The Atal Rohtang Tunnel is a tunnel that’s named after former Indian Prime Minister Atal Bihari Vajpayee. This tunnel is built under the Rohtang Pass in the eastern Pir Panjal Range of the Himalayas on the Leh-Manali Highway. That is why this tunnel is also being called the ‘leh manali tunnel’. It is also expected to keep the Leh-Manali highway open during winters.
The Atal Rohtang Tunnel is about 9.2 km in length which makes it one of the longest road tunnels in India. This tunnel, with an elevation of 3100 meters, is set to reduce the distance between Manali and Leh by almost 46 km.
A peek at the facts about atal tunnel – All facts about atal rohtang tunnel
- In December 2019, the union government named this strategic tunnel in Himachal Pradesh after former prime minister Atal Bihari Vajpayee to pay a tribute to him on his 95th birth anniversary.
- Although the decision to construct the strategic tunnel below the Rohtang Pass was taken on June 3, 2000, when Atal Bihari Vajpayee was the Prime Minister of India, the tunnel was conceived by the Indira Gandhi government in 1983.
- The Atal Tunnel is constructed at an estimated cost of Rs 3500-4000 crores.
- Like we mentioned above, by reducing the distance between Leh and Manali by 46 km, the tunnel will bring down the driving time by around 4 hours.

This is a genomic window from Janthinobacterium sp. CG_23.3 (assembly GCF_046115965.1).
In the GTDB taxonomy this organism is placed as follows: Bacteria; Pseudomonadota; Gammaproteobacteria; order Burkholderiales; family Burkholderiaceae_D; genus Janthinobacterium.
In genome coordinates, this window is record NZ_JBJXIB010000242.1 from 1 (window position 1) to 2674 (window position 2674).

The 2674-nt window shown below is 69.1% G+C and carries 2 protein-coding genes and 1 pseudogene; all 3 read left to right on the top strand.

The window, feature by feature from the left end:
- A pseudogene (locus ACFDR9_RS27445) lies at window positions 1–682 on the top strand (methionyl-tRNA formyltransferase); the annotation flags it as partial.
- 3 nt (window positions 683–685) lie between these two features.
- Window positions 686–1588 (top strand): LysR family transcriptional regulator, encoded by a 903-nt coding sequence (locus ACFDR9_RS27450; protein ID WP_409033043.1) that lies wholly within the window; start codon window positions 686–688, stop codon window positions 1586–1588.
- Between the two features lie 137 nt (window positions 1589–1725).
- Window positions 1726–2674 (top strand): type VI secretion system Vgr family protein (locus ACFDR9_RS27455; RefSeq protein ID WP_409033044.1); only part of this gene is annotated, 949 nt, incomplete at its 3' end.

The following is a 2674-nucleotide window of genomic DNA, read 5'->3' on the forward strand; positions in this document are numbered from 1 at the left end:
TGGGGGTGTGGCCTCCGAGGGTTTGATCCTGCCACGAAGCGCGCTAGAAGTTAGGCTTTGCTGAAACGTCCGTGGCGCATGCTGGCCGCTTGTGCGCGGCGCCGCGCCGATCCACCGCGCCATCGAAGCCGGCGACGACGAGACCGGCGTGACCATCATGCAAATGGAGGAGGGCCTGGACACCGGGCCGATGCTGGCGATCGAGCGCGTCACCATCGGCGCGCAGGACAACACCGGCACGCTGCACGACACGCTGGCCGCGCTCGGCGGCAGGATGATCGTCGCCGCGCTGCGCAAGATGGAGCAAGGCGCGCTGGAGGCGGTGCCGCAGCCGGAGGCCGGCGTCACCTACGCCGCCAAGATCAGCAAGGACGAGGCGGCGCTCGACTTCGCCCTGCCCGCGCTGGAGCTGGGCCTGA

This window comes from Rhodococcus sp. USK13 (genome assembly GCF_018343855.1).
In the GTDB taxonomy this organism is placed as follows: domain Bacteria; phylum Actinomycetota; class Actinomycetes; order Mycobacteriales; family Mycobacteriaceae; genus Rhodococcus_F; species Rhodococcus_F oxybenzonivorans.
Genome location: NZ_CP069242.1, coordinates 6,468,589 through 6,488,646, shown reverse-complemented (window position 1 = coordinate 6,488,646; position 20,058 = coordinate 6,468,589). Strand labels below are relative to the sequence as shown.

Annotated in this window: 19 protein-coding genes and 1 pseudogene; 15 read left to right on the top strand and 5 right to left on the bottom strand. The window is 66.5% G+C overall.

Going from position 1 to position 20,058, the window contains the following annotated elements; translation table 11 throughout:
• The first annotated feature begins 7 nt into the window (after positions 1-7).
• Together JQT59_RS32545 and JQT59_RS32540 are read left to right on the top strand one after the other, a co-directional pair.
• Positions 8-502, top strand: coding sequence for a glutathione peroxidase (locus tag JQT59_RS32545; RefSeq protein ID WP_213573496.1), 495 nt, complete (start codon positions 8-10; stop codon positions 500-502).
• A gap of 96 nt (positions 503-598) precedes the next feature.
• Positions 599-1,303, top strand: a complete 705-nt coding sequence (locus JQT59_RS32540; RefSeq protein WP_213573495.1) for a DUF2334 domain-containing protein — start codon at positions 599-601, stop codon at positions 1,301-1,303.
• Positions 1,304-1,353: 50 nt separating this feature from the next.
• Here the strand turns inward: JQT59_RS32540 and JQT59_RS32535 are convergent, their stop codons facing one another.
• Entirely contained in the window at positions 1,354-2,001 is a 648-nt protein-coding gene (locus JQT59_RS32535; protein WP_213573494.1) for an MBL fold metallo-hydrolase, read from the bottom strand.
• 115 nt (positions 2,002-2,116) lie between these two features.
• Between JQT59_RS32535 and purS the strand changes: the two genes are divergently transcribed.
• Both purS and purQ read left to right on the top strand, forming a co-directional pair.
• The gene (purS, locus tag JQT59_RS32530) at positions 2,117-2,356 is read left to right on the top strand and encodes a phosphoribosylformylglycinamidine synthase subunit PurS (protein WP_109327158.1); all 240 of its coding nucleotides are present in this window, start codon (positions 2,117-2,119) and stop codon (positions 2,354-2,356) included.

- The BRO built this tunnel in the shape of a horseshoe.
- The foundation stone of the Atal Tunnel was laid on 28 June 2010 and its completion took 10 years.
- It is the world’s longest tunnel above an altitude of 3,000 metres.
- It is a 10.5-metre wide single tube bi-lane tunnel with a fireproof emergency egress tunnel built into the main tunnel itself.
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All about the Atal Rohtang Tunnel – The leh manali tunnel
- Prime Minister Narendra Modi is expected to inaugurate the tunnel on 3rd October 2020.
- With the help of this tunnel, connectivity to the remote border areas of Himachal Pradesh and Ladakh will easily be possible, regardless of the weather conditions.
- The opening of the Atal Tunnel will bring a boost in tourism activities in the Lahaul-Spiti region and will also simultaneously create more employment opportunities for locals in the area.
- The tunnel also provides a telephone facility on every 150 meters, a fire hydrant on every 60 meters, an emergency exit on every 500 meters, a turning cavern on every 2.2 km, an air quality monitoring on every 1 km, a broadcasting system, and an automatic incident detection system with CCTV cameras on every 250 meters.
- The construction of this tunnel consumed 14,508 metric tonnes of steel, 2,37,596 metric tonnes of cement, and 14 lakh cubic meters of soil and rocks.
- This tunnel is unique in its own way as it is India’s first tunnel to have an escape tunnel within the main tunnel due to the topography. It is also the first tunnel to deploy the Rowa flyer technology, which allows engineers to work at inverted levels.
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